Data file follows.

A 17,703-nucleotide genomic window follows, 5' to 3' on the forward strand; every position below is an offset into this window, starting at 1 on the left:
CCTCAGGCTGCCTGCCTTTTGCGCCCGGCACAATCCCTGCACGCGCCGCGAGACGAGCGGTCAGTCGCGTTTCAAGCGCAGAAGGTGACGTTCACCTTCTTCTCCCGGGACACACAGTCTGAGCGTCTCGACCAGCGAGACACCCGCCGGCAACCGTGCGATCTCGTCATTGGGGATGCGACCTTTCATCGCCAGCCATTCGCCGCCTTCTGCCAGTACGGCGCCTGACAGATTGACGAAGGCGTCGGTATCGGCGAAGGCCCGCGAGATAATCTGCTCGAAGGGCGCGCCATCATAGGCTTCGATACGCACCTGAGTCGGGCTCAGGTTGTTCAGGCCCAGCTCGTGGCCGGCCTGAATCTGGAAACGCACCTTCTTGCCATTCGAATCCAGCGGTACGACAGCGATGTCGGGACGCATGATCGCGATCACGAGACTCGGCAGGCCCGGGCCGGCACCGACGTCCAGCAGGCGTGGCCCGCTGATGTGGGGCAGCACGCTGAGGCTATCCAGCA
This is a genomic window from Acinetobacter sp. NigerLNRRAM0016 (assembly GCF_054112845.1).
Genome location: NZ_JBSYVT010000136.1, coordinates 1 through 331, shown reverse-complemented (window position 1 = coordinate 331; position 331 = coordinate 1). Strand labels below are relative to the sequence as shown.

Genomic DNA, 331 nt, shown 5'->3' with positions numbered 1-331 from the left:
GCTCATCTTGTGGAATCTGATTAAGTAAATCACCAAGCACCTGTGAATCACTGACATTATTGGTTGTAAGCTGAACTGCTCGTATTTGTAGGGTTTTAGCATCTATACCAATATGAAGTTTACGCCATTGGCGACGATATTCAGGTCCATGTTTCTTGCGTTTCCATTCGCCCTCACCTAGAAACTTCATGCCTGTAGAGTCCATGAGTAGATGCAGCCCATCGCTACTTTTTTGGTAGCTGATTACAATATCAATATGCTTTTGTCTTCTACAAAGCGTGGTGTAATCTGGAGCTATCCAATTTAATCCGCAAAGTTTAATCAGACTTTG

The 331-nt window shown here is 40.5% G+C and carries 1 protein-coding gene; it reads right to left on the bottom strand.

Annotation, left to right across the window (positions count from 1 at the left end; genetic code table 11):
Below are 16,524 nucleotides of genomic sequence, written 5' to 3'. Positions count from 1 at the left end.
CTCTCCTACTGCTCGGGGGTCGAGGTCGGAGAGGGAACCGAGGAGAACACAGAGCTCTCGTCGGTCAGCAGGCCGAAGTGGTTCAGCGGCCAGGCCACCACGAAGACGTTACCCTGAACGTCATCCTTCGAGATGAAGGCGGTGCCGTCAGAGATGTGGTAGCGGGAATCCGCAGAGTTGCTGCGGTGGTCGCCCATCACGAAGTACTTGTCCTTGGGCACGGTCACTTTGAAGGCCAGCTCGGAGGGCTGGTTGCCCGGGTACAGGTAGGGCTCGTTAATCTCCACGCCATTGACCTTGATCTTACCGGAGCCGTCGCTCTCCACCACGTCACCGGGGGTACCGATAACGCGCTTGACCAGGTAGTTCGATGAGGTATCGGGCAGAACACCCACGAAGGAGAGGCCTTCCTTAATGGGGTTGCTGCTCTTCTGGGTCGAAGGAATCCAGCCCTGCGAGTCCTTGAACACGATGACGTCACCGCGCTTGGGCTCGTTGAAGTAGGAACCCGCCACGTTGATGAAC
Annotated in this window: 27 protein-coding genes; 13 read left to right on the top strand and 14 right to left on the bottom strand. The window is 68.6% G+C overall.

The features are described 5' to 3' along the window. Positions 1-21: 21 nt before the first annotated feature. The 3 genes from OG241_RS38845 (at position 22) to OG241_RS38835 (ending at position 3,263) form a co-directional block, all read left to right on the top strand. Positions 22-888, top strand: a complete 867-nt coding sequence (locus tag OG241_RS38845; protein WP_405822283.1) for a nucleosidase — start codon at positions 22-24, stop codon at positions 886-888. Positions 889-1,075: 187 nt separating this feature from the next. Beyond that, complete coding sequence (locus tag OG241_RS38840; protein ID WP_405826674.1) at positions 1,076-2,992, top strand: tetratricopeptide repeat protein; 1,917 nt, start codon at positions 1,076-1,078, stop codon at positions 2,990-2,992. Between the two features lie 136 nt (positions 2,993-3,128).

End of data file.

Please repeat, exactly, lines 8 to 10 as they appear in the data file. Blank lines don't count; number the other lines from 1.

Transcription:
Annotation, left to right across the window (positions count from 1 at the left end; genetic code table 11):
Below are 16,524 nucleotides of genomic sequence, written 5' to 3'. Positions count from 1 at the left end.
CTCTCCTACTGCTCGGGGGTCGAGGTCGGAGAGGGAACCGAGGAGAACACAGAGCTCTCGTCGGTCAGCAGGCCGAAGTGGTTCAGCGGCCAGGCCACCACGAAGACGTTACCCTGAACGTCATCCTTCGAGATGAAGGCGGTGCCGTCAGAGATGTGGTAGCGGGAATCCGCAGAGTTGCTGCGGTGGTCGCCCATCACGAAGTACTTGTCCTTGGGCACGGTCACTTTGAAGGCCAGCTCGGAGGGCTGGTTGCCCGGGTACAGGTAGGGCTCGTTAATCTCCACGCCATTGACCTTGATCTTACCGGAGCCGTCGCTCTCCACCACGTCACCGGGGGTACCGATAACGCGCTTGACCAGGTAGTTCGATGAGGTATCGGGCAGAACACCCACGAAGGAGAGGCCTTCCTTAATGGGGTTGCTGCTCTTCTGGGTCGAAGGAATCCAGCCCTGCGAGTCCTTGAACACGATGACGTCACCGCGCTTGGGCTCGTTGAAGTAGGAACCCGCCACGTTGATGAAC